By Bruce Levine-

MESA, Ariz. (CBS) — Late in the 2013 season, a light went on for Cubs closer Hector Rondon.

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“I had had some ups and downs,” he said. “One day I said to myself — ‘I am in control of the outcome, just be confident. Everything changed for me at that point.”

Rondon won the closing job in 2014 after others had been injured or failed to be consistent enough to hold the demanding job. A 27-year old-Venezuela native, Rondon made good on 29 of 32 save opportunities last season and posted a 2.42 ERA and 1.06 WHIP. He never looked back after taking control of the job in late May.

“Coming in this year, I am working the same as I had the last two springs,” Rondon said. “I may have a better chance at my job now, but I still have to improve and stay consistent. I try not to think too much about my job and just work on my game.”

The Chicago bullpen is loaded with big arms that collectively had a positive 2014 season, posting a 3.61 ERA as a unit. Yet there will be more meaningful games and greater expectations of the team in 2015, and the young bullpen will be under the microscope when it comes to playing up to the level they set last year and exceeding it.

“We may have more chances in games we are ahead,” Rondon said. “I don’t see (bigger games) affecting me and what I have to do to get outs. For me, every time I come into the ninth inning, it is a big deal. My teammates, the fans and organization all depend on me to get the job done. That does not change.”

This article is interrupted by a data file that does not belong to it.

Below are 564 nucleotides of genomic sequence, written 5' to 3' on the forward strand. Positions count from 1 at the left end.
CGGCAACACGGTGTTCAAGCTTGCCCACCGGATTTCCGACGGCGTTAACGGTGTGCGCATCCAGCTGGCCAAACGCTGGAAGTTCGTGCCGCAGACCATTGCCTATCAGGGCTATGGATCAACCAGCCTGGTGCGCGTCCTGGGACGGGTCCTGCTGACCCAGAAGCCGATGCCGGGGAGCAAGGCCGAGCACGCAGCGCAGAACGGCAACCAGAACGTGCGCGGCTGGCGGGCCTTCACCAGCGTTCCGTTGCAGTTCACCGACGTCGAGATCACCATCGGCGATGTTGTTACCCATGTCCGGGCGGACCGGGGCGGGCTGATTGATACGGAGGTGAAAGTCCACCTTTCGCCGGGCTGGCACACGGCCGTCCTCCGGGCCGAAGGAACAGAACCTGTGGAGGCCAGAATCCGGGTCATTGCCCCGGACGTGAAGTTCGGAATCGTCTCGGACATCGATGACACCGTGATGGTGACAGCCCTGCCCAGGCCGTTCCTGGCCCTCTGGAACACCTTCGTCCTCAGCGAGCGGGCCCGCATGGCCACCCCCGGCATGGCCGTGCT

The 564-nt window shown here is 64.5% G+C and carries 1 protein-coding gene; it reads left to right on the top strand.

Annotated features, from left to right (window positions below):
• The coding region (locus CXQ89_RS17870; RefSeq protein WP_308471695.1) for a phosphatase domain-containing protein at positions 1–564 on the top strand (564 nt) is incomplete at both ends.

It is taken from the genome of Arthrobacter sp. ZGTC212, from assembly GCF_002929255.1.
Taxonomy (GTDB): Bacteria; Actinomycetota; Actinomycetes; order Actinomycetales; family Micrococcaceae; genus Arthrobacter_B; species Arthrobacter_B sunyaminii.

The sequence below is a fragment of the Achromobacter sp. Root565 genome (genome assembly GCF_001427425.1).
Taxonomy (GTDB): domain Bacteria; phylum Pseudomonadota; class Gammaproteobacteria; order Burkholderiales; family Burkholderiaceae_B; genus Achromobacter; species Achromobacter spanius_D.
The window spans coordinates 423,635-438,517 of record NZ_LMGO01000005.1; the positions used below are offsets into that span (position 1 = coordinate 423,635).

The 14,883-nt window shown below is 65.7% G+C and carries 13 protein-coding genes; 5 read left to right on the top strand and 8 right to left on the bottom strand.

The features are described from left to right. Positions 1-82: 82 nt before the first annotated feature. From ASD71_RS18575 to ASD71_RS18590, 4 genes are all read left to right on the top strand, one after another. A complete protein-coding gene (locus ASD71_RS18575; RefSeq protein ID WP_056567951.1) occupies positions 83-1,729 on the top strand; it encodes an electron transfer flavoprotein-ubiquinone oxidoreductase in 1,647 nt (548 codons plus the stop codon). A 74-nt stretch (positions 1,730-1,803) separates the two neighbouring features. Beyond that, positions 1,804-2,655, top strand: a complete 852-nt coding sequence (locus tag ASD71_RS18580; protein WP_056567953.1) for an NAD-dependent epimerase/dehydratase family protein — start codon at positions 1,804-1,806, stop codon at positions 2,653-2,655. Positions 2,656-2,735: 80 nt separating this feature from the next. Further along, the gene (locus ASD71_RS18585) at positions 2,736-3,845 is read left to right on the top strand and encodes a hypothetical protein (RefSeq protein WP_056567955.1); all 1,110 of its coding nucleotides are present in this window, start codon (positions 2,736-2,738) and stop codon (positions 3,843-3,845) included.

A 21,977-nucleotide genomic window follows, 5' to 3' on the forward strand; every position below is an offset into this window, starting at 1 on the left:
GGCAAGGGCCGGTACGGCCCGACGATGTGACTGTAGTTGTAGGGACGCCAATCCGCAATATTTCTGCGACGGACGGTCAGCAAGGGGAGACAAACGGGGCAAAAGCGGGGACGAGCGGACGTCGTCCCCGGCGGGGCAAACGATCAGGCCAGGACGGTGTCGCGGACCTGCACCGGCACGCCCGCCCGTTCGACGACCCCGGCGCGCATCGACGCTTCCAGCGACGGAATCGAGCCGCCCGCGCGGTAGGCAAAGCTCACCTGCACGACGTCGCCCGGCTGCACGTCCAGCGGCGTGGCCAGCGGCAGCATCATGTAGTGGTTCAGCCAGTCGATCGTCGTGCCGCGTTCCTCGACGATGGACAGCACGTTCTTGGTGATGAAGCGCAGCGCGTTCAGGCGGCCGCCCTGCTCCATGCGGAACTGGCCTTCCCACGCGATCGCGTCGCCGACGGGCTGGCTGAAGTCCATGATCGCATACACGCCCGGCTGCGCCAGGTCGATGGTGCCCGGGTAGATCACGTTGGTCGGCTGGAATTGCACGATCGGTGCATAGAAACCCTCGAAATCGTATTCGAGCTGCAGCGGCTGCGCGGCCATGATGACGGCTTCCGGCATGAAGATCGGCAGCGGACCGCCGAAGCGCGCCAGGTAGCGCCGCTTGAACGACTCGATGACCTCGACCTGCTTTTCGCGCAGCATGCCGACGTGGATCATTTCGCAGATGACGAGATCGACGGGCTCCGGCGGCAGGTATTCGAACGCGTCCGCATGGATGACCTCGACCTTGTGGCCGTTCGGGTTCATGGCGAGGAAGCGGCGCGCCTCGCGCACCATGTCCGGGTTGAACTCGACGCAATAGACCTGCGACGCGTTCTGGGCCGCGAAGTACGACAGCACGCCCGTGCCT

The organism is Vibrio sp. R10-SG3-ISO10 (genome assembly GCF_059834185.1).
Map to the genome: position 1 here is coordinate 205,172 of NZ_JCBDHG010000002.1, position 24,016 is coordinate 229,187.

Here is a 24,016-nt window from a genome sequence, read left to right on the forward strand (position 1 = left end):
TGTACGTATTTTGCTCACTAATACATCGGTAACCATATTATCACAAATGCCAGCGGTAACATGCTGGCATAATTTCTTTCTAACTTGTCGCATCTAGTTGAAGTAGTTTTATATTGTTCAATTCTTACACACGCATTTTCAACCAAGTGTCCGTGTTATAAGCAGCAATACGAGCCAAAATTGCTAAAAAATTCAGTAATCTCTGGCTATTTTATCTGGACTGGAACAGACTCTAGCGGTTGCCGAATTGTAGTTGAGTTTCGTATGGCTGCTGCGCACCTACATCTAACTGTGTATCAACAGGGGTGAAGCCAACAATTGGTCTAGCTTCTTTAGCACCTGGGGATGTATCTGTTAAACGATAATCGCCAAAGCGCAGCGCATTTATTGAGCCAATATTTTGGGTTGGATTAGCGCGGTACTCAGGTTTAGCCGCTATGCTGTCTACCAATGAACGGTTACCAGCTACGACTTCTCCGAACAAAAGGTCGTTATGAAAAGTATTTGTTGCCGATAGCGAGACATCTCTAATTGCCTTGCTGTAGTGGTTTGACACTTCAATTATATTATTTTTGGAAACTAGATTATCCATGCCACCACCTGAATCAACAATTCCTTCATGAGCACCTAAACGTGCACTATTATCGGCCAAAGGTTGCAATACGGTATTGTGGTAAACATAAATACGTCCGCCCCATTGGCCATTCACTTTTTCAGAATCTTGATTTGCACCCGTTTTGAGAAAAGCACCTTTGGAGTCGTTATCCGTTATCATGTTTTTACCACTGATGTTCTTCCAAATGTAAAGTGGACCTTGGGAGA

Rondo features a 96-mph fastball, a slider and a cutter that he has backed away from a bit.

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“I am using my slider more than my cutter,” he said. “The cutter is more for making the hitter make contact. My two fastballs and slider are for swing and miss. For now, I prefer the two-seam, four-seam and slider. My confidence in my fastball and slider have changed things for me. I know the hitters better, and now I understand their game plan and mine.”

Cubs manager Joe Maddon said early in the spring that Rondon was his end-of-game guy. Rondon hasn’t had extensive talks with Maddon yet, though.

“We talked a little, but he lets the pitching people work with us,” Rondon said. “I know he watches everything and is a fun guy to be around.”

With the focus on winning now, it’s inevitable Rondon will be overscrutinized every time a save isn’t converted.

“The first two times I blew a save, it was very hard for me to handle,” Rondon admitted. “You expect to get the job done, but you know you will miss sometimes. Now with the team and the media, it is easier to talk about blowing a save. We are human and not perfect. Really the hard part is facing my teammates, when they had done a really good job of getting us to that point. You learn to move on.”

Rondon will take a positive mental approach into 2015 after converting 15 straight save chances dating back to Aug. 12.

“We have grown together in the bullpen,” Rondon said. “We have mostly the same group as last season. We have gotten very close, and that helps everyone out there. We have fun, but we talk a lot about getting hitters out. We trust each other.”

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Bruce Levine covers the Cubs and White Sox for 670 The Score and CBSChicago.com. Follow him on Twitter @MLBBruceLevine.